For this week's bloggerview, we caught up with Michael Gilbert, who writes the Nonprofit Online News, which is not only the oldest nonprofit-oriented blog, but one of the oldest blogs altogether. Michael shared some insights into his writing discipline and practice, content filtering approaches, and observations of blogging by and about nonprofits.
Q: When did you start publishing? Why? How did you get started?
Nonprofit Online News is tied with Scripting News (Dave Winer's blog) as the oldest weblog still being published, period. As you probably know, Dave has been in the center of the blogging revolution, whereas I am over here in the nonprofit sector, so the histories of blogging never mention Nonprofit Online News. So yes, I have been blogging since before the term was invented.
I think of the origin of
Nonprofit Online News as one of those sweet Internet accidents,
something that always reminds me that networks are infrastructures of
natural abundance. Let me explain by telling
the story of how it got started.
During 1995 and 1996 I
found myself in the position of being the person best informed about
the Internet in my professional nonprofit circles. The growth of the
web and mailing lists was explosive and I
was very interested in remaining well informed. So I developed some information consumption tools and habits that would scale well with the rapidly increasing volume of new material coming my way everyday. On the side, by personal email I was sharing interesting links, articles, and conversations with people who I thought might be interested.
Then someone (I really don't remember who) suggested that I go ahead and publish those interesting bits on the web. I was already very interested in automation at this point and built a small content management system for the purpose of publishing those bits. (Yes, I think this was well before the term Content Management was around as well.) And then, in April 1997, I became a blogger.
The reason I think this is a classic Internet story is that 90% of the ongoing cost of publishing that blog is my own cost of staying informed and reflecting on what I learn. That was a cost I was already paying and would always be willing to pay. As I see it, staying informed and reflection are part of my job. The incremental cost of sharing the results with anyone with a browser is very small.
If I had had to publish by
paper this would never have happened.
Since Online Nonprofit News was the first to populate the "nonprofit blogging space" -- what changes have you seen over the last few years in 501c3 blogland?
I will admit that I continue to be baffled by how long it's taken to catch on. In 1998, I was teaching web strategy workshops in which I described a number of strategies for failure on the web. The main correction that I offered was for nonprofits to adopt a news page format, with reverse chronological entries linking to deeper content on site and elsewhere online. So, I guess the only change I have seen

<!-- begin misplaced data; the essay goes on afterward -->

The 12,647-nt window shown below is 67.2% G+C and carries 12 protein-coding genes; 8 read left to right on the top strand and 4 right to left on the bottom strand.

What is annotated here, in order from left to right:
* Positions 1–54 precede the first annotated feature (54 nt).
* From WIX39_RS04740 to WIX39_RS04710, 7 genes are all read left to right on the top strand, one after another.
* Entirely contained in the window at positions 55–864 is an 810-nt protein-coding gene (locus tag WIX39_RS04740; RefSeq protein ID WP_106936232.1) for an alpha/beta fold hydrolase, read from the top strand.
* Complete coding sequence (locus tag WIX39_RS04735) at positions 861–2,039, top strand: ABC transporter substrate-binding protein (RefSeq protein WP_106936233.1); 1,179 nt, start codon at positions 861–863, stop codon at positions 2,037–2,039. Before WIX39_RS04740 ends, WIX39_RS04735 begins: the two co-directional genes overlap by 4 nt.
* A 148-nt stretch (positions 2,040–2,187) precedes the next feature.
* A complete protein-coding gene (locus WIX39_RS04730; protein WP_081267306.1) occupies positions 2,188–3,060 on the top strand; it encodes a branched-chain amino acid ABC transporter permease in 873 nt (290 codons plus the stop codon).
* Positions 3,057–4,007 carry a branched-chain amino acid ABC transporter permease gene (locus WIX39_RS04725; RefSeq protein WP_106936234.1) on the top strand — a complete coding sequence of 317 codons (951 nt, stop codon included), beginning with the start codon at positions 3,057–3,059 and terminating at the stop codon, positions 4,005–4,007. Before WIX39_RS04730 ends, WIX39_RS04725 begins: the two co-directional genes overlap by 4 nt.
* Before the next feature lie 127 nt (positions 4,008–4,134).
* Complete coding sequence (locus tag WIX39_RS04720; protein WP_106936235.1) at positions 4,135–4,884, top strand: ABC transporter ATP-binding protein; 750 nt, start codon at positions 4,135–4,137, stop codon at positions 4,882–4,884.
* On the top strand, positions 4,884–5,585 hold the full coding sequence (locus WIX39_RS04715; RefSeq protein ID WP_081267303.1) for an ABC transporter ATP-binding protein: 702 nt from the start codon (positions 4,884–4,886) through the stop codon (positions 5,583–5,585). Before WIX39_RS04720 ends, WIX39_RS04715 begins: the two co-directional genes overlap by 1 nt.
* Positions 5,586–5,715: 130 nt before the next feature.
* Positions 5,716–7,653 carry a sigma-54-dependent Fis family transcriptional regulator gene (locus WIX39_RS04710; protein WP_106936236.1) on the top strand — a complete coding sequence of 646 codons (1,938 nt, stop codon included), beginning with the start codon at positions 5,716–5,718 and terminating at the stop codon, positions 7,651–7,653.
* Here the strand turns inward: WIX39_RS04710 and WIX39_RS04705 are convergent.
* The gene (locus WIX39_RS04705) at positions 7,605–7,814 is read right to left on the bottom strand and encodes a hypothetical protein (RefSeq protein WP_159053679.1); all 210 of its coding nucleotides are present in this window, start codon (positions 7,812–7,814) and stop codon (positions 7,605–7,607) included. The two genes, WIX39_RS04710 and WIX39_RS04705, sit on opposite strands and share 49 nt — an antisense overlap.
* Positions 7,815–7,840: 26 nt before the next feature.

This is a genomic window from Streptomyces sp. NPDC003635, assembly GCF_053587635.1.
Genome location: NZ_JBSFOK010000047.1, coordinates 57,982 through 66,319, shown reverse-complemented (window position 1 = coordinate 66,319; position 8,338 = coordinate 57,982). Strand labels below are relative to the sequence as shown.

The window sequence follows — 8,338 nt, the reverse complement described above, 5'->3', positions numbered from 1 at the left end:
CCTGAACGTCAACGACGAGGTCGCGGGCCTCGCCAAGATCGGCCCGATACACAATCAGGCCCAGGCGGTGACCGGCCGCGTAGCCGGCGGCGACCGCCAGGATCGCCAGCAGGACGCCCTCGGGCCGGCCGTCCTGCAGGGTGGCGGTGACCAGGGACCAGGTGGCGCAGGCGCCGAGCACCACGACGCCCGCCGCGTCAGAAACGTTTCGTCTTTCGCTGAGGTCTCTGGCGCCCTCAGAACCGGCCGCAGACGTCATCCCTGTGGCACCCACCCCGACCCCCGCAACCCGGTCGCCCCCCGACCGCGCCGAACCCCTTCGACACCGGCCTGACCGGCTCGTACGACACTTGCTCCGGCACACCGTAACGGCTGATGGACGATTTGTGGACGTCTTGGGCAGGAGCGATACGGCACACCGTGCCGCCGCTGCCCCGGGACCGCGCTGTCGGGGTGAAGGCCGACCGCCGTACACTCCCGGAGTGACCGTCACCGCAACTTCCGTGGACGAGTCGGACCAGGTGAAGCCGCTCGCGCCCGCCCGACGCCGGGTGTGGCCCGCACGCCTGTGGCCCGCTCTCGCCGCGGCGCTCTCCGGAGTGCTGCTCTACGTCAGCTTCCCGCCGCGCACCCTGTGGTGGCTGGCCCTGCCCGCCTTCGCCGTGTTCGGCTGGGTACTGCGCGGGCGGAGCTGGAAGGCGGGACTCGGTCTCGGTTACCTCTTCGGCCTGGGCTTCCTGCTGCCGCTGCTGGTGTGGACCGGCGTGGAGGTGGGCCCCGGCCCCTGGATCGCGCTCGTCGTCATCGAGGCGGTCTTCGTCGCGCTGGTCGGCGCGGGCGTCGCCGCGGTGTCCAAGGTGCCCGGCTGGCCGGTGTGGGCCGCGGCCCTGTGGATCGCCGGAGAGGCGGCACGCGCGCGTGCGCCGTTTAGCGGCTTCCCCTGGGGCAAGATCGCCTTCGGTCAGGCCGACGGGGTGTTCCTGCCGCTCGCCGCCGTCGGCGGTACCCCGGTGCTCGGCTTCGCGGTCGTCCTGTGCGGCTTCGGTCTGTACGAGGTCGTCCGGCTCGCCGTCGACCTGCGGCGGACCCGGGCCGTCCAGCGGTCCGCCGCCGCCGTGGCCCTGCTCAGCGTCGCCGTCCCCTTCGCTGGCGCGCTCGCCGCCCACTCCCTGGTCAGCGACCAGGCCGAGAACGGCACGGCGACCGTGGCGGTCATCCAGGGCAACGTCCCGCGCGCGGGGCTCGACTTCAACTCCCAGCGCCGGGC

in the last few years is that some people are paying attention to it.
In my communication workshops, I still find that nearly every nonprofit organization is rather afraid of the idea of blogging. It's threatening to them to have their staff blogging, it's too much work to have their leaders blogging, and it seems irrelevant to have their stakeholders blogging. Obviously, I support all three of these blogging strategies and I think that together they represent a resurgence of a community based form of organizing, whether in support of social service or social change. But I think the vast majority of the sector isn't there yet.
The people who are paying attention are the techies. That does represent an important change. A few years ago at conferences I started asking my colleagues in the nonprofit technology field if they had a weblog. I guess I thought it was time, but people looked at me strangely, so I stopped asking. Sometime in the year or two after that, they started blogging. This is really rewarding for me personally, because among this wave of bloggers are people like yourself who take a systems perspective to nonprofit technology. The online conversations that are starting around those issues are very exciting.
Let me share with you what I hope will happen in the coming years and how blogging fits in. I believe that the nonprofit sector is too professionalized, too specialized, and too atomized. This stifles both innovation and movement building. The contemporary organization is the wrong model for civil society, the corporate structure in particular is dysfunctional, and human beings fit more naturally and are more empowered in communities, movements, and networks.